Why do narcissistic people and Somatic Narcissists really celebrate holidays like Christmas? To fool everyone by tricking them into believing they are normal, kind, loving, and good-natured human beings, of course. Learn to spot the warning sign a “narcy” or mean-spirited Grinch is pulling off a “great pretender” con. Obsessed with status, aesthetic ideals, and prestige, Somatics are the only NPD personality type capable of faking joy or enthusiasm to such a perverse and self-aggrandizing degree.
You will see the nativity scene proudly displayed in the yard along with a light show that someone on the International Space Station can almost see from their cosmic perch. The stockings will be hung by the chimney with care — but no hope of the true spirit of Christmas will ever be there. The delicate ornaments shimmer and shine on the tree, but in the warm hearth of house and family, Somatic Narcissists offer no charity.
They will play Golden Child favorites with friends and family, showering some with grand scale gifts of magnanimity proffered to impress while leaving others feeling nothing but slighted and full of “why don’t they love” or “like me” envy. It’s a grand facade orchestrated by the world’s most self-aggrandizing, pretending to create an atmosphere of a loving home with a festive spirit but only doing it to out-do, compete, and show off — it is all disingenuous.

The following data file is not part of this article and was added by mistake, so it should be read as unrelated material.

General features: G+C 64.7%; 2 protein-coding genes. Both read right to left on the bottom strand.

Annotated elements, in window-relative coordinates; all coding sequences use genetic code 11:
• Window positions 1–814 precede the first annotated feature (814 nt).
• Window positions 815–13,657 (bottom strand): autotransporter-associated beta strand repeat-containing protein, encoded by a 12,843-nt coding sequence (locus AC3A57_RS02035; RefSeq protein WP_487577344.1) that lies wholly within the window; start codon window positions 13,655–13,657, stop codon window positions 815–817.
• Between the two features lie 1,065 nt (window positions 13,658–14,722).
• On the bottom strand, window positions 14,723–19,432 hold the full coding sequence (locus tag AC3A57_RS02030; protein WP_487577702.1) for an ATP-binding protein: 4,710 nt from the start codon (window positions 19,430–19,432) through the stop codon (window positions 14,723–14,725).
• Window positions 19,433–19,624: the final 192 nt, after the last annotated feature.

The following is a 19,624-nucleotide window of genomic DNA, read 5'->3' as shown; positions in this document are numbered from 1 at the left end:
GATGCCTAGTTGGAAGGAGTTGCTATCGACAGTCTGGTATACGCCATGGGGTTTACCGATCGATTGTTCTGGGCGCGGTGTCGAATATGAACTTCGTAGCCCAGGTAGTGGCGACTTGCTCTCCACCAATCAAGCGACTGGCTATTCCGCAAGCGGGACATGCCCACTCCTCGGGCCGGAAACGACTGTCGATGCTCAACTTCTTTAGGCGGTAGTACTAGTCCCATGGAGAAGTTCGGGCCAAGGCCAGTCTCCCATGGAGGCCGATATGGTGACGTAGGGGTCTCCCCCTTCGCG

Empaths, on the other hand, get off on celebrating tradition. Their joy comes in celebrating the holiday season with others. Decorations are put out as part of an appreciation ritual, one that is celebrated with honest enthusiasm.
While Narcissists are busy playing me-me-me or overindulging bratty children by buying them massive quantities of gifts few will appreciate and most do not need, the Empaths of the world devote themselves tirelessly and selflessly.
How can a person tell the difference between a Somatic Narcissist who gets busy decorating as an excuse to impress or a person who truly enjoys celebrating the holiday season in a non-competitive fashion? That’s EASY.
Pay close attention to how the person behaves throughout the rest of the year — as well as how they treat their friends, family, and other people during the time leading up to the grand festivities. Pay attention to how they treat others during the observance of what should be solemn and/or loving occasions.
Do they dress the family up and drag everyone to act like Christmas posers at church on Christmas Eve? Is their favorite preferred target or scapegoat exiled from festivities while the so-called host or hostess ridicules them behind their back — or worse… treats them in ways that are overtly mean?